Interview with Rafia



This was originally posted in December 2015. Rafia currently resides in Qatar and homeschools her four children. BACKGROUND

How many kids do you have and what are their ages?   I have 3 healthy and active kids Alhumdulillah. Ages 8 (son), 5 (daughter) and 2 (son).


How long have you been homeschooling for and do you follow a particular method?

We made the intention to homeschool when our eldest was 6 months old and officially started homeschooling him when he was around two.  My method of homeschooling is majorly influenced by the saying of Ali (RA),

“Play with your children for seven years, teach them for seven years, befriend them for the next seven and then let them go”

Keeping this saying in mind, I avoided formal education when and wherever I could, even if his peers were ahead.  I waited till he lost his first tooth – (studies have shown) which indicates that the brain is getting ready to learn formal education.  We also follow the Waldorf Philosophy and curriculum and still incorporate a lot of it in our homeschool.  Recently I have been exploring Charlotte Mason and been reading The Well-Trained Mind.



A PEEK INSIDE YOUR LIFE

Why does your family chose to homeschool? Honestly, there are many reasons!  Initially, because I wanted to be with my kids in the early years and teach them to read and write as soon as they could hold a pencil.  However, as I learned more about different education philosophies, homeschooling methods, motherhood in general my approach to homeschooling took a major turn.  Now, I believe in letting learning happen, and providing an environment that is rich for them to explore.  I feel that children need to be with their mothers in their early years, until they develop a sense of who they are and what there place is in this big world. We as parents and as an Ummah have a huge responsibility on us to raise our children. We all choose what we thinking works best for our families and believe in it.  As Muslim Parents our goal is to raise children to be a sadaqah jariyah for us and want to make sure we do it right.  Preparing them for service and to give back – to people, communities, and the world.  Raising them to love Allah and worship Him and follow the sunnah.  These are all efforts by us as parents but what we need to keep in mind is that the end result is in Allah SWT’s hand, guidance is from Him. I pray that Allah teaches us those tools that will make our children great thinkers. What does a good day look like in your house? As the main foundation of the family, the mother of the family, I feel a major responsibility to be the “mood” setter in our home.  If I take a few mindful moments of gratitude to Allah SWT for all our blessing and set a positive mood for myself, ALL goes well Alhumdulillah.  If I can get up before the kids, pray Fajr, do my prayers, Quran recitation (even if it is a page) and my yoga all by myself.  I am happy, hubby is happy and kids are happy.  Even if we don’t achieve much in terms of productivity and “academics” we still have a good day.  That being said… there are a some daily, weekly, monthly and yearly rituals, and rhythms I like to keep in our family for a sense of harmony. Morning routines – Honey water, herbal teas (in winter especially), some prayer with kids and the audio morning azkar, making beds and self grooming. Homeschooling – Main lesson, filed trips, spontaneous outing or adventure, playdates, co-ops Halaqas, arts and crafts.  Everyday is different.  Some days are more structured then others. Evening – We have a family Halaqa time (its been evolving over the years).  Evening azkar, some oral with kids and the audio evening azkar. Night – I have learned to keep it simple, I add and drop in bedtime routine but some things stay for good and in the same sequence. Pj’s, brush, washroom, duas, story time, hugs and kisses. What does a bad day look like in your house? We as mom’s know our worst days are the PMS days when we lose our cool quickly.  Also when I miss my morning alone time and routine.  Kids are just not willing to cooperate. I keep sneaking to my chocolate bar hiding in the closet to console myself. Loads of dishes, laundry and of course, a missed deadline, despite writing it down in different places (am I the only one?). On these kind of days I make a special request to hubby to take over, and put them to bed. Still at night, when I go to kiss them (after they are asleep) I thank Allah for the fact that we are all safe and survived a crazy day.  And ask Him to give us a better day tomorrow.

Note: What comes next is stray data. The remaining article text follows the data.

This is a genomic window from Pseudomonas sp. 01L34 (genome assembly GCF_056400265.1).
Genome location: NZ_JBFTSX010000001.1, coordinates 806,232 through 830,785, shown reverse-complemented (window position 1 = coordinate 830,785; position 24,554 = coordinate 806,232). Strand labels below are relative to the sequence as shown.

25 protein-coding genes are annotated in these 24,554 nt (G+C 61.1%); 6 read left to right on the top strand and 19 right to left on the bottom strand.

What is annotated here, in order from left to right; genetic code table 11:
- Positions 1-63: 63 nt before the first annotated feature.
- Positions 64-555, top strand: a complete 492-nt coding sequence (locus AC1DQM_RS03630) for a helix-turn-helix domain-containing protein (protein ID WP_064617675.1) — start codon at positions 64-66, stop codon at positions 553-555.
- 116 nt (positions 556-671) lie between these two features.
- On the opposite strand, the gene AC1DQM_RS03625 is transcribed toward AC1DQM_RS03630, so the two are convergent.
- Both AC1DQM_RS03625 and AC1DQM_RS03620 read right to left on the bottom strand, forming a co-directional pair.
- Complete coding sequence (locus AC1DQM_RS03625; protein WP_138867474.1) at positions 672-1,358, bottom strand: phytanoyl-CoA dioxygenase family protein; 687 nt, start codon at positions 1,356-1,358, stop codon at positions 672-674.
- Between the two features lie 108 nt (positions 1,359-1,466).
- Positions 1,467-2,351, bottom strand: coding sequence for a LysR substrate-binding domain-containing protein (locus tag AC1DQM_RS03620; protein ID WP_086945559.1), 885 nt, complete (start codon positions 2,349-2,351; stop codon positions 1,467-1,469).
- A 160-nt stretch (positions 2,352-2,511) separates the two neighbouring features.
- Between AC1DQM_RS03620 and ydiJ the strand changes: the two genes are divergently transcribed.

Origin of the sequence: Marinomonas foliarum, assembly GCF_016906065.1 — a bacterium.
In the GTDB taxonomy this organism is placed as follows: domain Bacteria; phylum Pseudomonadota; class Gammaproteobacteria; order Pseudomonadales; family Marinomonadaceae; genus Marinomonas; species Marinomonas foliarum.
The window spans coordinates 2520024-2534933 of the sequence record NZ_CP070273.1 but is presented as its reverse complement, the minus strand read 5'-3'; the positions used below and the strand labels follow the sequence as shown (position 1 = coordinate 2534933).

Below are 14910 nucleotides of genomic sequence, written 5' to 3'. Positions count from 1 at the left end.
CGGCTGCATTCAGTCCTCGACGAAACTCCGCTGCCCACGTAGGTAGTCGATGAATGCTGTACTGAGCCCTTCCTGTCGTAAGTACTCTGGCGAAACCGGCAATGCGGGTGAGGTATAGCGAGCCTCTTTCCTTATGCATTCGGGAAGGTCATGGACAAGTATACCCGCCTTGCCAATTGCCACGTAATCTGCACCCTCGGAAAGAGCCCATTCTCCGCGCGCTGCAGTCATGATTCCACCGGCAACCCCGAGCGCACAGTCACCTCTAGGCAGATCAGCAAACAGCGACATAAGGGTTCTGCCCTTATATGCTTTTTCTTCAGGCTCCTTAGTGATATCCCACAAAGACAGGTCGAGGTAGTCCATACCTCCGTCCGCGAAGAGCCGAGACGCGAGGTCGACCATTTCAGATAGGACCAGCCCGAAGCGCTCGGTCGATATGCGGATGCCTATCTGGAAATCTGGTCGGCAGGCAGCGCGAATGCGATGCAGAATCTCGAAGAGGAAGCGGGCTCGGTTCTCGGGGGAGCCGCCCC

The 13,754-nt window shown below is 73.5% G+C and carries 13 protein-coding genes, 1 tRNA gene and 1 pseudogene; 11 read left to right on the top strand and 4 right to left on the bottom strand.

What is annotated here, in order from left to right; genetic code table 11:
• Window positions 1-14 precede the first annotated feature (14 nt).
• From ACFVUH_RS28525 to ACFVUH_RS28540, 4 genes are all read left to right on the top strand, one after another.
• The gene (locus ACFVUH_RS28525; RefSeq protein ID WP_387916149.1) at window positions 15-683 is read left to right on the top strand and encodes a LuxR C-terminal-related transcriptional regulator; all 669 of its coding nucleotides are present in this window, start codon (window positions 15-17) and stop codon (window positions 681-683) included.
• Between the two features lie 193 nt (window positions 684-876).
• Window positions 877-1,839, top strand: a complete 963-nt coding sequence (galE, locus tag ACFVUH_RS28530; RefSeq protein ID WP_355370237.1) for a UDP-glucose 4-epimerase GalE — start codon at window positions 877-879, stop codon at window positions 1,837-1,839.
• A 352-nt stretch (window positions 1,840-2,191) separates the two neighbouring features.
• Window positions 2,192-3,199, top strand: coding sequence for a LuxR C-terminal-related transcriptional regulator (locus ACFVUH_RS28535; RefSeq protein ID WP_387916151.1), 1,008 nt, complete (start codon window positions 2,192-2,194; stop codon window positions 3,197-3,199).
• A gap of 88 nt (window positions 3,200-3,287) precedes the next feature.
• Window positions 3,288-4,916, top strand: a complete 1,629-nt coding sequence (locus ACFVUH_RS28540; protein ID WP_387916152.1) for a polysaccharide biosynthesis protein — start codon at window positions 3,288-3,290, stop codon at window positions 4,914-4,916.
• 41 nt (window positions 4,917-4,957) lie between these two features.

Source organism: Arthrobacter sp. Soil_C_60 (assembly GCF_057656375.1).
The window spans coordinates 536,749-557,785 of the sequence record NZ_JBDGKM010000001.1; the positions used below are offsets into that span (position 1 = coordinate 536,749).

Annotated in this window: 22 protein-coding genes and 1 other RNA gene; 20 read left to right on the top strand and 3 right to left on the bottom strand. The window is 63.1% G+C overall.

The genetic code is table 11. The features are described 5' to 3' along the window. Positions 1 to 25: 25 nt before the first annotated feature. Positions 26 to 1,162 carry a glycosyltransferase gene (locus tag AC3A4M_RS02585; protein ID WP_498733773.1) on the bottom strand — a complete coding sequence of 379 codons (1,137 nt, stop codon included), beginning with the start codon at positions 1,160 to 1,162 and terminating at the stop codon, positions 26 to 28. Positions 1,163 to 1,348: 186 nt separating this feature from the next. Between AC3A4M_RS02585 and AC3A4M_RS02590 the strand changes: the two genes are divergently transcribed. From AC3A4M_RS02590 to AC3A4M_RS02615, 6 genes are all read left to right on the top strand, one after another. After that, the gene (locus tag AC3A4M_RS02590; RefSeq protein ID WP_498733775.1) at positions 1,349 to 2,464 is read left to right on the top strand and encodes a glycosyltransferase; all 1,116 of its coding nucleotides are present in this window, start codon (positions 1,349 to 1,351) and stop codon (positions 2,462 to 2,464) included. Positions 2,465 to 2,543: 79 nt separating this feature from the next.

What are your three homeschooling essentials? Material – 1. Art and craft supplies 2. Internet 3. Books, reading and workbooks Intangible 1. Patience 2. Dua – Dhikr and Salah 3. Tawakul -Trust / Reliance on Allah What was your biggest homeschooling mistake or set back? I feel going by the book too much, and pushing my eldest to excel beyond his capacity, especially in the beginning.  Reading too much into “what the books say” and not paying attention to my instincts caused a bit of a ruckus in our home.  So Alhumdulillah after learning to follow my instincts I have transformed  a lot. Whats the best part of homeschooling? Seeing the “I got it” expression on their faces is priceless.  Learning with my kids and from their questions.  The freedom to have spontaneity in the day sometimes… it’s refreshing and amazing for the whole family, just being able to drop the “work” and go play in the muddy park, or in rain.  Also love the interaction children get with different age groups of children and adults. Whats the worst part of homeschooling? Not having enough alone and self care time despite trying hard to make time for myself.  At this point in life not being able to pursue some personal and educational goals I have for myself.  I have been taking baby steps to change this a bit for myself.  Also the HARD work I have to put in to be my emulate-able for my kids b